There were no crashes. Suspend & resume worked fine. Two cycles of updates also went smoothly. Overall, Xubuntu works well, within the limits imposed by its design.
I've created a whole section dedicated to Xubuntu desktop issues, in addition to problems I've mentioned earlier. The reason being, there are quite a few small glitches that spoil the overall professional feel.
Until a few versions back, Ubuntu used to display all of the disk volumes, which was quite ugly. You could hide these with relative ease using gconf-editor. Emphasis on the word relative. Later, they decided to hide internal partitions and devices, but leave only external ones. Xubuntu is still one step behind, so it also shows internal devices. Combined with the solid background for icon text, it really clutters the desktop.
You can reconfigure your system, but it's a bit more complicated. Finding the right option is as tricky as gconf-editor, changing the value even more so. So you do find the show-removable property. Double-click to change, this pops a new window, and you don't really have the option to toggle the status from true to false, you can mark or unmark a checkbox that reads Enabled, while other items are grayed out. Quite confusing.
You can do this from the command line, but not using the desktop interface.
Browsing locations (with Ctrl + L) opens a new window, where you can input the address. No way to bookmark the address, so if you navigate away, you might be hard-pressed to find it again. No tabs either. Ctrl + T toggles view modes. Filenames are aligned to the left, and this looks quite ugly.
Firefox is the only browser installed, it seems. So I wonder why you get the popup warning that Firefox is not the default browser? In fact, even if you select No, you can run a little experiment that proves this is a bogus message. Save any HTML file offline and then open it through the file browser. Guess what? It opens in Firefox.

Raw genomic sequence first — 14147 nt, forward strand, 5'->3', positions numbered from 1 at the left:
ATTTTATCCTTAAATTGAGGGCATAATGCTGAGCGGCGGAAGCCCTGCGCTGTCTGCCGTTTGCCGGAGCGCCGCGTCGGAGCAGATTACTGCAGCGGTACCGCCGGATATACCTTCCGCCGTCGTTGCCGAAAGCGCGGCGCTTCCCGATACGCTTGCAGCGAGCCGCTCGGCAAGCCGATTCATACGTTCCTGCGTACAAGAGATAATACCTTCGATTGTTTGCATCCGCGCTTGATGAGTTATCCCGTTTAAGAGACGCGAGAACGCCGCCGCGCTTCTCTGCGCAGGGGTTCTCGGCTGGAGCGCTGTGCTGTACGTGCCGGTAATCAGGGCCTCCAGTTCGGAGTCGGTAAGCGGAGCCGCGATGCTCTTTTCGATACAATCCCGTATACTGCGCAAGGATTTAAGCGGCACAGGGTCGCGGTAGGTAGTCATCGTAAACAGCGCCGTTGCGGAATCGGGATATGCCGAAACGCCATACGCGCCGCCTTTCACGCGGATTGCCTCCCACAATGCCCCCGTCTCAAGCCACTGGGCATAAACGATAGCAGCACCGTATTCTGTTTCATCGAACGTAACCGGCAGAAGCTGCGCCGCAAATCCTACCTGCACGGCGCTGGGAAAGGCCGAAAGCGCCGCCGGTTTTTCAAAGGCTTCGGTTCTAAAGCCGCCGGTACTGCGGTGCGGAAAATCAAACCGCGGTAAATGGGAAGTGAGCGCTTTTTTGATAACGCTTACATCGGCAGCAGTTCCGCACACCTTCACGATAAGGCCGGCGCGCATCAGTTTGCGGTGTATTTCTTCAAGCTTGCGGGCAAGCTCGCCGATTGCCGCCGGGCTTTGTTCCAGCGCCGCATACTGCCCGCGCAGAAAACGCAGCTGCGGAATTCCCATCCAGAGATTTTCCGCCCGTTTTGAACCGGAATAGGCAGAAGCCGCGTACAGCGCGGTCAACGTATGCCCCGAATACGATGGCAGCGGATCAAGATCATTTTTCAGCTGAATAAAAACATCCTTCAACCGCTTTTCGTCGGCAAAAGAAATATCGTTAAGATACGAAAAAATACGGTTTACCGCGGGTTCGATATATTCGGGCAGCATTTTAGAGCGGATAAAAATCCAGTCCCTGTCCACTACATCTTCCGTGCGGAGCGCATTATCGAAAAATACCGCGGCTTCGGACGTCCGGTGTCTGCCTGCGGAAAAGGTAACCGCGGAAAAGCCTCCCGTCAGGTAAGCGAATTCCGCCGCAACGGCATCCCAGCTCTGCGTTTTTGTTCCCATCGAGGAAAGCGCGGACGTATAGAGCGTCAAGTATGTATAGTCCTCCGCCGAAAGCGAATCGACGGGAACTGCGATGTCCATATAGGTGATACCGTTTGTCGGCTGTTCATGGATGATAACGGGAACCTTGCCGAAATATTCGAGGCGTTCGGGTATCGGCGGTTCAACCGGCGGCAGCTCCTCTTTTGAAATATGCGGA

The default music player is a thing called gmusicbrowser, with letter g being misleading, as we're not in Gnome. However, when I tried playing the MP3 file, it was Parole that started, so we have a similar problem to Firefox thingie. Moreover, when you first open the program, it says Library empty. Use the settings dialog to add music. But what is this thing? Where do I find it? How does Average Joe master this problem?
They are good actually, but they are bigger than the container window fonts, which makes it bad. There's reason to visual hierarchy and in this case, the rules are broken.
Nothing major, but some icons stood higher, others lower. Just a punch to the soft underbelly of OCD. Most people probably would not care.
This is the creme de la creme of weird. I know what this thing is supposed to be, but I'm absolutely baffled by the choice of menu words, the layout, everything. How is anyone supposed to make any sense of this thing?
All kinds of weird things, including Apple bus (IBus), lo-gtk is an ancient Elven form of gtk, instead of saying lo and behold, you shout lo gtk! No input method, I complained about this in the past. th-gtk, th-xim, the list is lovely and totally understandable.
And then, when you exit, even if you make no change, more weird errors. What user configuration? Why should I restart X? What is X - for normal people? Should they restart Z, too? Besides, to the best of my knowledge, Xubuntu is like Ubuntu, a degenerate runlevel 2 and no real Xorg configuration, so /etc/init.d/gdm stop or whatever is not an option really. That's why you get reboots for graphics drivers installations, for instance. Moreover, Ctrl + Alt + Backspace is disabled, so this is self-defeating in purpose.
Xubuntu is an okay system. It works. But it is not the old hardware savior as some people may claim. And despite best efforts, it's not as pretty or complete as Gnome or KDE. On top of that, Xfce suffers from quite a few papercuts so that the overall impression is ruined.
The word struggling is definitely apt here. To justify Xubuntu, you need to find a niche where it fits. With Gnome 2 almost gone as the default desktop, yes, Xubuntu could prove to be a decent alternative for many people. But Linux Mint does it better with Gnome. And then, there's the whole performance thing, quite overplayed, as lightweight implementations of Gnome are just as good, to say nothing of other desktops.
Bottom line, Xubuntu is stretched thin like Jean Claude van Damme doing one of his famous leg thingies over the two far banks of performance and beauty, with none of his grace and slipping away. The sum of all parts does bear use, but the choice is plentiful. You would really have to think long and hard to come out with the ideal Xubuntu market segment.Xubuntu 11.04 is average plus, about 7.5/10, perhaps 8/10. Good stability, passable looks, no WOW factor when it comes to performance, and lots of small problems. Better than it used to be, but its fight for the desktop championship is nowhere near won.